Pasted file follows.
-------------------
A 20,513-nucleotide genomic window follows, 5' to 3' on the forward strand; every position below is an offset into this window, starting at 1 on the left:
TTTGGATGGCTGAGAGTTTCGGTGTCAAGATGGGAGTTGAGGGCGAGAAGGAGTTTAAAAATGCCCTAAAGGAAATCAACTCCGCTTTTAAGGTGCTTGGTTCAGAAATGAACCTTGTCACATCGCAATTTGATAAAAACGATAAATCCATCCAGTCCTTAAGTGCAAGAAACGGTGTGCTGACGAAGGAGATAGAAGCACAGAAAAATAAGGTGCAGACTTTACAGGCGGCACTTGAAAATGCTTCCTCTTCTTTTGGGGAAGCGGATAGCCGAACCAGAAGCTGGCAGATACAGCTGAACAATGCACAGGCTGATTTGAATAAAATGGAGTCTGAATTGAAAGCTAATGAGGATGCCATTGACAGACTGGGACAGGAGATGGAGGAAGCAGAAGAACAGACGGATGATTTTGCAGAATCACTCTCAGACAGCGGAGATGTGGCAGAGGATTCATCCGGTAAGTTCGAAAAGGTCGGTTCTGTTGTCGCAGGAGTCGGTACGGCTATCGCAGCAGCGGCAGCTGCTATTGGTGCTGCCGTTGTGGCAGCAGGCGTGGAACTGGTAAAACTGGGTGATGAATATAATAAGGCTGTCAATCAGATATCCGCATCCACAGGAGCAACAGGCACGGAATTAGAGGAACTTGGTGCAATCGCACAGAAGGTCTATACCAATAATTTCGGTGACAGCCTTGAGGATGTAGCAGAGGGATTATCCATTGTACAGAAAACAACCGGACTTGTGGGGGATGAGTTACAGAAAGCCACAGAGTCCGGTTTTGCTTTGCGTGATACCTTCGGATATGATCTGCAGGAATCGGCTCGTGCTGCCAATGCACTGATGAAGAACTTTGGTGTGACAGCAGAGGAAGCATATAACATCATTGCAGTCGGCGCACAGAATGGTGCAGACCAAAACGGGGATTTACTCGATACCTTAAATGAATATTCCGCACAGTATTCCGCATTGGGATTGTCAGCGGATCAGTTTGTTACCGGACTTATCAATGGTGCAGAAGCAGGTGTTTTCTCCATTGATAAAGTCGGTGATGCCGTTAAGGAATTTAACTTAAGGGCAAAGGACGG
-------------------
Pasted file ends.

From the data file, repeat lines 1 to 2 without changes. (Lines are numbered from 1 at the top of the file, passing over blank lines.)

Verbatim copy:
A 20,513-nucleotide genomic window follows, 5' to 3' on the forward strand; every position below is an offset into this window, starting at 1 on the left:
TTTGGATGGCTGAGAGTTTCGGTGTCAAGATGGGAGTTGAGGGCGAGAAGGAGTTTAAAAATGCCCTAAAGGAAATCAACTCCGCTTTTAAGGTGCTTGGTTCAGAAATGAACCTTGTCACATCGCAATTTGATAAAAACGATAAATCCATCCAGTCCTTAAGTGCAAGAAACGGTGTGCTGACGAAGGAGATAGAAGCACAGAAAAATAAGGTGCAGACTTTACAGGCGGCACTTGAAAATGCTTCCTCTTCTTTTGGGGAAGCGGATAGCCGAACCAGAAGCTGGCAGATACAGCTGAACAATGCACAGGCTGATTTGAATAAAATGGAGTCTGAATTGAAAGCTAATGAGGATGCCATTGACAGACTGGGACAGGAGATGGAGGAAGCAGAAGAACAGACGGATGATTTTGCAGAATCACTCTCAGACAGCGGAGATGTGGCAGAGGATTCATCCGGTAAGTTCGAAAAGGTCGGTTCTGTTGTCGCAGGAGTCGGTACGGCTATCGCAGCAGCGGCAGCTGCTATTGGTGCTGCCGTTGTGGCAGCAGGCGTGGAACTGGTAAAACTGGGTGATGAATATAATAAGGCTGTCAATCAGATATCCGCATCCACAGGAGCAACAGGCACGGAATTAGAGGAACTTGGTGCAATCGCACAGAAGGTCTATACCAATAATTTCGGTGACAGCCTTGAGGATGTAGCAGAGGGATTATCCATTGTACAGAAAACAACCGGACTTGTGGGGGATGAGTTACAGAAAGCCACAGAGTCCGGTTTTGCTTTGCGTGATACCTTCGGATATGATCTGCAGGAATCGGCTCGTGCTGCCAATGCACTGATGAAGAACTTTGGTGTGACAGCAGAGGAAGCATATAACATCATTGCAGTCGGCGCACAGAATGGTGCAGACCAAAACGGGGATTTACTCGATACCTTAAATGAATATTCCGCACAGTATTCCGCATTGGGATTGTCAGCGGATCAGTTTGTTACCGGACTTATCAATGGTGCAGAAGCAGGTGTTTTCTCCATTGATAAAGTCGGTGATGCCGTTAAGGAATTTAACTTAAGGGCAAAGGACGG